perfumes; 
I breathe the fragrance myself, and know it and l...Read More

by Whitman, Walt
...1
AFOOT and light-hearted, I take to the open road, 
Healthy, free, the world before me, 
The long brown path before me, leading wherever I choose. 

Henceforth I ask not good-fortune—I myself am good fortune; 
Henceforth I whimper no more, postpone no more, need nothing,
Strong and content, I travel the open road. 

The earth—that is sufficient; 
...Read More

by Milligan, Spike
...'Twas midnight in the schoolroom
And every desk was shut
When suddenly from the alphabet 
Was heard a loud "Tut-Tut!"

Said A to B, "I don't like C;
His manners are a lack.
For all I ever see of C
Is a semi-circular back!"

"I disagree," said D to B,
"I've never found C so.
From where I stand he seems to be
An uncompleted O."

C was vexed, "I'm...Read More

by Angelou, Maya
...I keep on dying again.
Veins collapse, opening like the
Small fists of sleeping
Children.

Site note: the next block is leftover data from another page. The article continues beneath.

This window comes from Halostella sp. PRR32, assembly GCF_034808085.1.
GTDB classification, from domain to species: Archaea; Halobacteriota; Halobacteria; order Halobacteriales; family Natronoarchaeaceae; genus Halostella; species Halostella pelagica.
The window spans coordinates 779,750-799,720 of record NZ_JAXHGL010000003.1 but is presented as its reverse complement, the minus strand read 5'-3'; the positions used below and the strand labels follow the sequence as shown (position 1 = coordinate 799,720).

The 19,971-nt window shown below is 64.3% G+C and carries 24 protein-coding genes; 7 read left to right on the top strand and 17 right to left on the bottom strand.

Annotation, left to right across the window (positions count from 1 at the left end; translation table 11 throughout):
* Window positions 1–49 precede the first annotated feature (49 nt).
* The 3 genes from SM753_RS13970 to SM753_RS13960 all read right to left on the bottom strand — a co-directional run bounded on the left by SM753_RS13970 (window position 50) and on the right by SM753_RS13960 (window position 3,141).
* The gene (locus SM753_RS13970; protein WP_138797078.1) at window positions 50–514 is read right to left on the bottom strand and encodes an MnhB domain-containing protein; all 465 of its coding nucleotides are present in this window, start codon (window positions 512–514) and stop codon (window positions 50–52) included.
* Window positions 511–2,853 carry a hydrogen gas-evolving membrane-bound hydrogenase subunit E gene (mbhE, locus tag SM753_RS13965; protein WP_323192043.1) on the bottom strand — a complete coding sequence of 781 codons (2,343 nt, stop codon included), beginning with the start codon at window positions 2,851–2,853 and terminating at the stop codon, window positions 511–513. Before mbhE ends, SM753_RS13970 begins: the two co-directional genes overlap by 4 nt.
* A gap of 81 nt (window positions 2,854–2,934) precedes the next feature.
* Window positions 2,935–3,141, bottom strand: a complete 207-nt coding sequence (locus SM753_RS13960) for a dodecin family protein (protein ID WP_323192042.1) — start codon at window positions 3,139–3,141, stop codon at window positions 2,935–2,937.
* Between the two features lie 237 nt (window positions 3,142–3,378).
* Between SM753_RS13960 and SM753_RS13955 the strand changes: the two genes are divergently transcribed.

Memory of old tombs,
Rotting flesh and worms do
Not convince me against
The challenge. The years
And cold defeat live deep in
Lines along my face.
They dull my eyes, yet
I keep on dying,
Because I love to live....Read More

by Blake, William
...The Argument.


Rintrah roars & shakes his fires in the burdend air;
Hungry clouds swag on the deep

Once meek, and in a perilous path,
The just man kept his course along 
The vale of death.
Roses are planted where thorns grow.
And on the barren heath
Sing the honey bees.

Then the perilous path was planted:
And a river, and a spring
On eve...Read More

by Shakur, Tupac
...Did you hear about the rose that grew
from a crack in the concrete?
Proving nature's law is wrong it
learned to walk with out having feet.
Funny it seems, but by keeping it's dreams,
it learned to breathe fresh air.
Long live the rose that grew from concrete
when no one else ever cared. ...Read More

by Eliot, T S (Thomas Stearns)
...The Waste Land